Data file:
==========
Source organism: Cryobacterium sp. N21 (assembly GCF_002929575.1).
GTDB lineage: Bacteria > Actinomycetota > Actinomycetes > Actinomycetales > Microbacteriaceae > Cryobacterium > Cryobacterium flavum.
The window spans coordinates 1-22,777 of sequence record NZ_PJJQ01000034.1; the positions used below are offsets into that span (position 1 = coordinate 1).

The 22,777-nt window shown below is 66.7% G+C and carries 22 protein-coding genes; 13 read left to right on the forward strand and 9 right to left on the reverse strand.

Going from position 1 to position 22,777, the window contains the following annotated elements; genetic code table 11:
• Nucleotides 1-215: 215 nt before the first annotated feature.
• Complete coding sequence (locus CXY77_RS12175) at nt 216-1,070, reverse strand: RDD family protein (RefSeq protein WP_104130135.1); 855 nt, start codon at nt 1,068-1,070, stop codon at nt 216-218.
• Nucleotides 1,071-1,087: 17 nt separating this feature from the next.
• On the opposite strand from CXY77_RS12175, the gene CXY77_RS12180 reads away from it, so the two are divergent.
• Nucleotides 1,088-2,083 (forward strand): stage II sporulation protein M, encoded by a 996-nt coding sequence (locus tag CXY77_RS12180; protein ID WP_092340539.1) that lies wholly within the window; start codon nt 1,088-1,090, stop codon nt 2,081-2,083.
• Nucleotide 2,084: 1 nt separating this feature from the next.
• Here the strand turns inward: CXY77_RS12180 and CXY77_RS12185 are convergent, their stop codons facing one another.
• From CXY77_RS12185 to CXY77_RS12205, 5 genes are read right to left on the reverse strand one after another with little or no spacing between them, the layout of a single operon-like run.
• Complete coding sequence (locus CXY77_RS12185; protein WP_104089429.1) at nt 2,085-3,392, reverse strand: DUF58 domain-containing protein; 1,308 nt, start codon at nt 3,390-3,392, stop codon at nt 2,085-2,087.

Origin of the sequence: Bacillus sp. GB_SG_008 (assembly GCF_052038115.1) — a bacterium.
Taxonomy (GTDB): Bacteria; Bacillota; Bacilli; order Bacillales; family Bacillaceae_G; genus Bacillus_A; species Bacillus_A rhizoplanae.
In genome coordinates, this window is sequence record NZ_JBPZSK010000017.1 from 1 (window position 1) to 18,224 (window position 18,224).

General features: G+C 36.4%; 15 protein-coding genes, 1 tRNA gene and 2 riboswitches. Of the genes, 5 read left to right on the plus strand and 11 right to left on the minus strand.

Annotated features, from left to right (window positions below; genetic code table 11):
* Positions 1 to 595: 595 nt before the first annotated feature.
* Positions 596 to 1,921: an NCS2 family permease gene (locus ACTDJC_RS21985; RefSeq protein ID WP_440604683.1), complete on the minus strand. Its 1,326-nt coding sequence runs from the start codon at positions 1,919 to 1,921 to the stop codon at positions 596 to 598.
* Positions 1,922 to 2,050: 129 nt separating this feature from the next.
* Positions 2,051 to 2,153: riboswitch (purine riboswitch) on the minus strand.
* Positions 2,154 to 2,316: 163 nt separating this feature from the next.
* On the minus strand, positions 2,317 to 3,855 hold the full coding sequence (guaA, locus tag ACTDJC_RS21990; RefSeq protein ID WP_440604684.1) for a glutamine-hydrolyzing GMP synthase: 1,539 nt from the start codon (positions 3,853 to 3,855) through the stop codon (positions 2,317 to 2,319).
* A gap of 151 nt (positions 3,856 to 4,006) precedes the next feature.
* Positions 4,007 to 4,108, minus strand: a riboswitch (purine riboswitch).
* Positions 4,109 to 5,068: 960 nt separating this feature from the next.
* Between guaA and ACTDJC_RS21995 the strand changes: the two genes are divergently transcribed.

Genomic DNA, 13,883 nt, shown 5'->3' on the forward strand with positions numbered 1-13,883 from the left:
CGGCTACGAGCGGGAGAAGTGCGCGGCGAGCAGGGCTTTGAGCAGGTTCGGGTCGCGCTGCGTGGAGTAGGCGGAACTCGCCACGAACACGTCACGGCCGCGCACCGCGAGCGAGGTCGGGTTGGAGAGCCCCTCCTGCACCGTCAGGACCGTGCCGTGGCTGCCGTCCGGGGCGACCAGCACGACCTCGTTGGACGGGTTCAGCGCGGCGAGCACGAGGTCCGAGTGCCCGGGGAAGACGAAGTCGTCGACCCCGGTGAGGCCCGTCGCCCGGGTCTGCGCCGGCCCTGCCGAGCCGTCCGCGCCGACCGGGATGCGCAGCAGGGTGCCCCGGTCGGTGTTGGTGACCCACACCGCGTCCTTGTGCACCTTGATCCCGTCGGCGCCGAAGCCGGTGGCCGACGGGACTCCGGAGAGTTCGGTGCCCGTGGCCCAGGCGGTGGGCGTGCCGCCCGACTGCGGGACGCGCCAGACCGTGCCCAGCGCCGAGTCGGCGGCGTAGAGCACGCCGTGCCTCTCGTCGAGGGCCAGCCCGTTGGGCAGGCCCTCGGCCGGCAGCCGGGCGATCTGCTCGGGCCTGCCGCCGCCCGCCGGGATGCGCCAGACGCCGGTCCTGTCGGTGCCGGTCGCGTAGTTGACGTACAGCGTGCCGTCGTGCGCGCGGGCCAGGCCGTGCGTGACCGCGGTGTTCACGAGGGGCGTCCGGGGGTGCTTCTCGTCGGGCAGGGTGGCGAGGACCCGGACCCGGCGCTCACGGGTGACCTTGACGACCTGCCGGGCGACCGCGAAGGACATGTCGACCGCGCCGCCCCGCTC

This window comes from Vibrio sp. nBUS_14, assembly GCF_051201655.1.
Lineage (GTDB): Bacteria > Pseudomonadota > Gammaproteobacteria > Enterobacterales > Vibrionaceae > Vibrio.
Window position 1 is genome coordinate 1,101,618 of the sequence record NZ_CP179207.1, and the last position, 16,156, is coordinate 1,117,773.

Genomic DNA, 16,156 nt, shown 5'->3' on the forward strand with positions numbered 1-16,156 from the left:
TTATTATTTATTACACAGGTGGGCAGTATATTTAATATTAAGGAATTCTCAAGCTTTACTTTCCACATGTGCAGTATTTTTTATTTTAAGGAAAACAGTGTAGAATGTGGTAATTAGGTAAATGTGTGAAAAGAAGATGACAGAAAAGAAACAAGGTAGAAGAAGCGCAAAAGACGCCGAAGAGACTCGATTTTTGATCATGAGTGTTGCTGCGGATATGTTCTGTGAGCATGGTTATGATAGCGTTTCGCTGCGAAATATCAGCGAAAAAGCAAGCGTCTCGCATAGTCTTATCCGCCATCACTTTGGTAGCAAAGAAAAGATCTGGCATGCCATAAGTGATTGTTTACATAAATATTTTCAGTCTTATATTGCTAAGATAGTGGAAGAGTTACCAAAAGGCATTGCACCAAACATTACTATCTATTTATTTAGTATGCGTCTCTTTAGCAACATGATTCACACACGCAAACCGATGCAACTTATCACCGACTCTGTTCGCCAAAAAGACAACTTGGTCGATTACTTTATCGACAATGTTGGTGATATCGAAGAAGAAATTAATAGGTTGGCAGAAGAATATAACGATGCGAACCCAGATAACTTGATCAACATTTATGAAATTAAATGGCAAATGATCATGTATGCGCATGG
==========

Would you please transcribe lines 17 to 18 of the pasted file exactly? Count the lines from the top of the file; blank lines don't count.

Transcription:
In genome coordinates, this window is sequence record NZ_JBPZSK010000017.1 from 1 (window position 1) to 18,224 (window position 18,224).

General features: G+C 36.4%; 15 protein-coding genes, 1 tRNA gene and 2 riboswitches. Of the genes, 5 read left to right on the plus strand and 11 right to left on the minus strand.